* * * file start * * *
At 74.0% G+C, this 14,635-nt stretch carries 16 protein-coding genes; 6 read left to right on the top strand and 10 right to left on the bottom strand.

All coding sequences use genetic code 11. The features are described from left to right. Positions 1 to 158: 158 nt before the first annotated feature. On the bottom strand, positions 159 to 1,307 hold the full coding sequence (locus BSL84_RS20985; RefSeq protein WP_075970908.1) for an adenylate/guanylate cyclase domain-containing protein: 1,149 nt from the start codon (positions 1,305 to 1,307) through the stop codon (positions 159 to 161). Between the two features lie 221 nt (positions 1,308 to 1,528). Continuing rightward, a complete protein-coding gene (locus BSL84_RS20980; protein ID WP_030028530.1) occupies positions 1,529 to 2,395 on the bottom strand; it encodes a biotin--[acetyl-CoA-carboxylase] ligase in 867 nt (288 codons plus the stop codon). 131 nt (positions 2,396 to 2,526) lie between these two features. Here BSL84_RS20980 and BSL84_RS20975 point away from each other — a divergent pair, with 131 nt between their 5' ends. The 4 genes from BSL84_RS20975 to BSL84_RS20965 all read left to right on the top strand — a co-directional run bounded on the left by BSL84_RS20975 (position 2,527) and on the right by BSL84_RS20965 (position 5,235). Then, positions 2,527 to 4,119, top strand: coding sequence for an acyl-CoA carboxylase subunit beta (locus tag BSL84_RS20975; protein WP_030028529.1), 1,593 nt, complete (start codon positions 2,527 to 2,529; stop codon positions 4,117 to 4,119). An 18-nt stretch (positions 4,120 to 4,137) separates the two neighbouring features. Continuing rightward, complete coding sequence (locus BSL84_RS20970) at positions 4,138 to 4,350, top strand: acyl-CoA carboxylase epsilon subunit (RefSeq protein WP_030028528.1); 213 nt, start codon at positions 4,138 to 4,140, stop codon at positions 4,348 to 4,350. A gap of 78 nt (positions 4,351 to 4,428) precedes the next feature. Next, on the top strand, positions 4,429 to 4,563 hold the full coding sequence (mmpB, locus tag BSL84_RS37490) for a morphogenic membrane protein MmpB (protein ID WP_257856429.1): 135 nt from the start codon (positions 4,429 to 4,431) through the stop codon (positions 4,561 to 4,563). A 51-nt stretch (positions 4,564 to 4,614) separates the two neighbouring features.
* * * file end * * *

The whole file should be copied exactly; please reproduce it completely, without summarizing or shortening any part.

At 74.0% G+C, this 14,635-nt stretch carries 16 protein-coding genes; 6 read left to right on the top strand and 10 right to left on the bottom strand.

All coding sequences use genetic code 11. The features are described from left to right. Positions 1 to 158: 158 nt before the first annotated feature. On the bottom strand, positions 159 to 1,307 hold the full coding sequence (locus BSL84_RS20985; RefSeq protein WP_075970908.1) for an adenylate/guanylate cyclase domain-containing protein: 1,149 nt from the start codon (positions 1,305 to 1,307) through the stop codon (positions 159 to 161). Between the two features lie 221 nt (positions 1,308 to 1,528). Continuing rightward, a complete protein-coding gene (locus BSL84_RS20980; protein ID WP_030028530.1) occupies positions 1,529 to 2,395 on the bottom strand; it encodes a biotin--[acetyl-CoA-carboxylase] ligase in 867 nt (288 codons plus the stop codon). 131 nt (positions 2,396 to 2,526) lie between these two features. Here BSL84_RS20980 and BSL84_RS20975 point away from each other — a divergent pair, with 131 nt between their 5' ends. The 4 genes from BSL84_RS20975 to BSL84_RS20965 all read left to right on the top strand — a co-directional run bounded on the left by BSL84_RS20975 (position 2,527) and on the right by BSL84_RS20965 (position 5,235). Then, positions 2,527 to 4,119, top strand: coding sequence for an acyl-CoA carboxylase subunit beta (locus tag BSL84_RS20975; protein WP_030028529.1), 1,593 nt, complete (start codon positions 2,527 to 2,529; stop codon positions 4,117 to 4,119). An 18-nt stretch (positions 4,120 to 4,137) separates the two neighbouring features. Continuing rightward, complete coding sequence (locus BSL84_RS20970) at positions 4,138 to 4,350, top strand: acyl-CoA carboxylase epsilon subunit (RefSeq protein WP_030028528.1); 213 nt, start codon at positions 4,138 to 4,140, stop codon at positions 4,348 to 4,350. A gap of 78 nt (positions 4,351 to 4,428) precedes the next feature. Next, on the top strand, positions 4,429 to 4,563 hold the full coding sequence (mmpB, locus tag BSL84_RS37490) for a morphogenic membrane protein MmpB (protein ID WP_257856429.1): 135 nt from the start codon (positions 4,429 to 4,431) through the stop codon (positions 4,561 to 4,563). A 51-nt stretch (positions 4,564 to 4,614) separates the two neighbouring features.